Profoundly melancholy and devastatingly sad, A Ghost Story is a beautiful film about memory, loneliness and longing for something you lost forever

A Ghost Story

A Ghost Story (2017)

Writ­ten and di­rect­ed by David Low­ery. Star­ring Casey Af­fleck, Rooney Mara, Will Old­ham, So­nia Aceve­do, Rob Zabrecky, Liz Franke, Grover Coul­son, Ken­neisha Thomp­son, Bar­low Ja­cobs, Mc­Colm Sephas Jr. and Kesha.

Ghost sto­ries are present in al­most every cul­ture in our world. You can find many ac­counts on the in­ter­net of haunt­ed hous­es, rest­less specters and de­ceased in­di­vid­u­als who refuse to cross over to the oth­er side and are tied to this plane of ex­is­tence for some emo­tion­al rea­son or a life they can’t leave be­hind. If those sto­ries are real, who knows. But they feed our col­lec­tive fears and are the very stuff of hor­ror films. A Ghost Sto­ry, David Low­ery’s for­ay into this su­per­nat­ur­al realm, is about a ghost — only it is told from the point of view of the ghost it­self as a melan­choly sto­ry about loss, lone­li­ness and long­ing for some­one who is gone. The real dread here comes with the re­al­iza­tion that you are but a shad­ow of who you used to be and what you had.

Writ­ten by Low­ery, who al­ready gave us the equal­ly melan­choly Ain’t Them Bod­ies Saints (2013), A Ghost Sto­ry be­gins with M (Rooney Mara) telling her hus­band C (Casey Af­fleck) that when she was lit­tle, she used to move all the time and hide small notes with things she want­ed to re­mem­ber, so that if she ever want­ed to go back, there would be a piece of her wait­ing. While C is a sen­si­tive com­pos­er at­tached to their home, M wants to move out. One day, C dies in a car ac­ci­dent and ris­es from the mortician’s ta­ble as a white-sheet­ed ghost. When a door full of light ap­pears be­fore him, he re­fus­es to go through and heads back home to be with his grief-strick­en wife. In­vis­i­ble to her, he can only wit­ness as time goes by and she grad­u­al­ly slips away.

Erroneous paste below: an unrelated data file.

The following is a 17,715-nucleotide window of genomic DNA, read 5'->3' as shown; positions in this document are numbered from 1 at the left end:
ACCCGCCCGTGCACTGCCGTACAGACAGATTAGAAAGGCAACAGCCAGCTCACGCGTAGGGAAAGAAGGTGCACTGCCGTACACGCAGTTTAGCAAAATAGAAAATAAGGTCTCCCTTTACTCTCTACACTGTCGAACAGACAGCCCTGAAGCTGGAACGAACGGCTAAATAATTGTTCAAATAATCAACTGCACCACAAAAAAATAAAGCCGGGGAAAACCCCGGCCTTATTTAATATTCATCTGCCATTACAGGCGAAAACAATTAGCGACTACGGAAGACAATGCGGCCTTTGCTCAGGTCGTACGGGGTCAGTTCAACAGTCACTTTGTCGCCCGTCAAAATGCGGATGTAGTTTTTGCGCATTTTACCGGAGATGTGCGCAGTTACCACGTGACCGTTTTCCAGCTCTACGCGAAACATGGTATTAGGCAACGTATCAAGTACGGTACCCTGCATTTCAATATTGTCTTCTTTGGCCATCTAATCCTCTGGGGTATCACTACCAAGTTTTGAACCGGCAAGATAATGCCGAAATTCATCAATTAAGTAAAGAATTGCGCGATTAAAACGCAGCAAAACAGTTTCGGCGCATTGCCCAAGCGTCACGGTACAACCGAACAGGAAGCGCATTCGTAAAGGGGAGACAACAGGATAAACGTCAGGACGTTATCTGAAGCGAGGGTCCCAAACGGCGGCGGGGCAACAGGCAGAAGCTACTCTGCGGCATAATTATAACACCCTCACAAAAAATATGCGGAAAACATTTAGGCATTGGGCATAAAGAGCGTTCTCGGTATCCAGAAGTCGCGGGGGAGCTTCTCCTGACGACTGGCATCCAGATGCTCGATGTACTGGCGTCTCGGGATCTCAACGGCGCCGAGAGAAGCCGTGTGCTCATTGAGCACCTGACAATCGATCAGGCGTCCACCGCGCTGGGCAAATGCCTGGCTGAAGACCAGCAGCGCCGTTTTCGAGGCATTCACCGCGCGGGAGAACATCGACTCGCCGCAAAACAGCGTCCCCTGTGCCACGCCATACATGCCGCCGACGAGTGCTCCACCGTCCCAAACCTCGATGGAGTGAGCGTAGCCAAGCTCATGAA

Shoot­ing his film in an as­pect ra­tio of 1.33:1 with round­ed cor­ners to em­pha­size the character’s ex­is­tence as if trapped in­side a box, Low­ery in­tro­duces us to the couple’s re­la­tion­ship in a very eco­nom­i­cal way, like when they talk about tun­ing the pi­ano or when we see their af­fec­tion in bed. One night, they hear a mys­te­ri­ous bang on the pi­ano and the film’s as­pect even widens for a brief mo­ment as we see a bright spec­tral light float­ing among the stars in out­er space, as though evok­ing the cos­mic weight of ex­is­tence like in a Ter­rence Mal­ick film. Then, in an­oth­er scene, the cam­era pans from their home to show the car ac­ci­dent and C dead be­hind the wheel. There is a pow­er­ful, un­shak­able sense of in­escapa­bil­i­ty in all this.

The bluish palette af­ter C awakes as a ghost is op­pres­sive, and the white sheet with eye­holes is a cu­ri­ous sub­ver­sion of the goofi­est idea of a ghost, as he even drags the end of the sheet on the floor be­hind him fol­lowed by the kind of mu­sic we hear in hor­ror films. Low­ery lets us imag­ine the specter’s ex­pres­sions, like when he sees a pic­ture of the cou­ple to­geth­er in their house and a lamp sud­den­ly goes on be­hind him. Even more stun­ning in A Ghost Sto­ry is a long, un­in­ter­rupt­ed shot in which a griev­ing M de­vours an en­tire cake by her­self while the phan­tom watch­es mo­tion­less a few steps away. Or a lengthy mono­logue that is giv­en lat­er by a house­guest in a par­ty about how we hu­mans build our lega­cy to make sure we’re around af­ter we’re all in­evitably gone.

Thus, it is only per­fect that when M brings an­oth­er man home af­ter some time has passed, the ghost caus­es the book Love in the Time of Cholera (which is also about wait­ing as long as it takes for the per­son you tru­ly love) to fall open on a spe­cif­ic page as a mes­sage for her. Af­ter M leaves a small note in a slit in the wall and moves out, he stays be­hind in the emp­ty house, doomed to be haunt­ed by the eter­nal wait­ing — like an­oth­er ghost he meets and who has been wait­ing for so long she can’t re­mem­ber whom. The win­dow frames re­sem­ble prison bars, and this is the shad­ow of a man cling­ing to some­thing that is now be­yond reach, skip­ping in time like a bro­ken record as time flies by, in­ex­orably, through count­less ellipses.

Can’t con­vince myself/To turn it off/To let go,” he wrote in his song. Bound to the house and his mem­o­ries, the phan­tom is stuck in time, re­liv­ing his­to­ry and eter­nal­ly strug­gling to re­trieve his lover’s note from the slit. He doesn’t know yet that there is so much to un­der­stand be­fore he can suc­ceed, like the beau­ty, death and obliv­ion that have fol­lowed mankind since for­ev­er (no­tice that the pi­o­neer girl hums his song), or how we are nev­er meant to keep the things we cling to so des­per­ate­ly in life. Be­cause in the end we are all just wind.


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